• A mass ratio of BMA to TMPTA in the range of 75:25 to 65:35 as described herein has also been discovered to provide unique and unexpected advantages, i.e. high refractive index, high transmittance, and high temperature resistance, in the formulations or compositions of films of the present disclosure. While materials and/or films containing mass ratios of BMA to TMPTA ranging from 95:5 to 80:20 (i.e., 95:5, 90:10 and 80:20) with nanocrystal loading of 80 wt % and above were stable at temperatures below 120 C, as shown in Table 1. Nanocrystals of the present disclosure dispersed in TMPTA, without BMA, provided a lower refractive index material than with BMA. Films produced from a mass ratio of BMA to TMPTA according to the presently disclosed technology demonstrated enhanced film quality with, for example, reduced surface roughness and thicker films due, at least in part, to higher viscosity.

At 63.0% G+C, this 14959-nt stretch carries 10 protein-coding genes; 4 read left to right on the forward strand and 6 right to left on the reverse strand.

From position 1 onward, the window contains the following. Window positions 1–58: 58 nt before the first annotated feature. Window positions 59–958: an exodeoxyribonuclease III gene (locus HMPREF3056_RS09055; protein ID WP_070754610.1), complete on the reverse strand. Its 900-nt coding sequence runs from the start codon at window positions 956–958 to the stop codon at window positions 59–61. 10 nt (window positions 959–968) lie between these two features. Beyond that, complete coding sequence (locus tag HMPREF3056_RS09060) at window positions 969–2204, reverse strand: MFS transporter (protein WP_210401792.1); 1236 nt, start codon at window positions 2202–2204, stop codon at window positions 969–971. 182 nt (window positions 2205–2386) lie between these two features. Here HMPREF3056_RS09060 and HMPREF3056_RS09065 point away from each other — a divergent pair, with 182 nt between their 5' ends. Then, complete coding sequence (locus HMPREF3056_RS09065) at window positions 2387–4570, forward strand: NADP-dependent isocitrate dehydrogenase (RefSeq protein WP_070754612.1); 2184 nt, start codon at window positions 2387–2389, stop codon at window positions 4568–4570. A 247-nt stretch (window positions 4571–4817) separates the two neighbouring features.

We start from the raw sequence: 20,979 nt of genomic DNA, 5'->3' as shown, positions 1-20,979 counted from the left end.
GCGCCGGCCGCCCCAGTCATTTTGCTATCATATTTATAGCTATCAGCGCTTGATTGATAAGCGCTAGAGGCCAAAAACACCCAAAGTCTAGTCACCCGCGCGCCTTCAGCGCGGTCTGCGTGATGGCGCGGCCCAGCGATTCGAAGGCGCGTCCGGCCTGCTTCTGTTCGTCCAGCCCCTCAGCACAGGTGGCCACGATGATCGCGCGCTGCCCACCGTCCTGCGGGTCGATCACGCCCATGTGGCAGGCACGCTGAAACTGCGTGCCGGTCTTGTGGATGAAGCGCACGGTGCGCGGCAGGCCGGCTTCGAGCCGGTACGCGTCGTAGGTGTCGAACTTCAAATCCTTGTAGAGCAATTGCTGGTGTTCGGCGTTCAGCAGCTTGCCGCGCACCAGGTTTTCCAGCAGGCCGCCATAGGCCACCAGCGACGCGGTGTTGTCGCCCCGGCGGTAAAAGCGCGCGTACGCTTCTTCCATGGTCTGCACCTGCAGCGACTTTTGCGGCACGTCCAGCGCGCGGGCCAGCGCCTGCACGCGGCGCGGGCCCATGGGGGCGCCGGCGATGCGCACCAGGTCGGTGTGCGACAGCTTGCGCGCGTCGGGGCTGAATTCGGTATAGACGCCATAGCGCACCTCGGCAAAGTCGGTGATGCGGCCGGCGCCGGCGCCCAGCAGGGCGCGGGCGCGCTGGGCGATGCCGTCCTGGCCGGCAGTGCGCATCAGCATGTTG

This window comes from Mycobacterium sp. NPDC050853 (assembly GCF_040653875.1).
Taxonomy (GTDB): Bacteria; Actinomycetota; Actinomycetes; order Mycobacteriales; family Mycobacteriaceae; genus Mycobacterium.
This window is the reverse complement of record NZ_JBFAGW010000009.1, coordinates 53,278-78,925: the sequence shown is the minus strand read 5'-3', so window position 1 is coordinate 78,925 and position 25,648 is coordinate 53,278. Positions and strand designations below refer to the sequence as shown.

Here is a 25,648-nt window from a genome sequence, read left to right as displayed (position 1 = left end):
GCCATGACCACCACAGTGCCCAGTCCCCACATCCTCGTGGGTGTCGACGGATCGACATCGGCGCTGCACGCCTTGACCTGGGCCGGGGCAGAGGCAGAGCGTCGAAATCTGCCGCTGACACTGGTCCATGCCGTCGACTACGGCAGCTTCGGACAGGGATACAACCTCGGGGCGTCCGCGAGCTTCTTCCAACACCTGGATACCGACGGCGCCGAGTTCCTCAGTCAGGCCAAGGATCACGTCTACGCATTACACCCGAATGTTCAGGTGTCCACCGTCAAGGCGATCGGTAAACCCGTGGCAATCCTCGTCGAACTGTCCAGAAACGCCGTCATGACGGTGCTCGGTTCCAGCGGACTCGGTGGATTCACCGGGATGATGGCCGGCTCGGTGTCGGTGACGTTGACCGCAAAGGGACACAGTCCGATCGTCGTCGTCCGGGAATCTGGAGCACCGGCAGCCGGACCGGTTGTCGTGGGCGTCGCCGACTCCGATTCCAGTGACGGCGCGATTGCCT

• In addition to the nanocrystals and monomers and/or oligomers and/or polymers of the formulations or compositions or films of the present disclosure, a photo-initiator may be included, such as benzophenone, optionally in an amount of 1-5 wt % based on the total weight of the formulation or composition or material of the present disclosure. Such a photo-initiator may be mixed or included or dissolved or dispersed in the monomer and/or oligomer and/or polymer mix of the presently disclosed formulation by means known in the art, such as by stirring or vortexing at temperature of, for example, in the range of 20-30 C.
  • While benzophenone has been exemplified herein as a photo initiator, other photo initiators can also or otherwise be employed depending on, for example, curing time and lamp type. Other photo initiators of the present disclosure include Speedcure BEM and TPO (diphenyl(2,4,6-trimethylbenzoyl)-phosphine oxide), which may allow for considerable reduction in the required UV exposure time.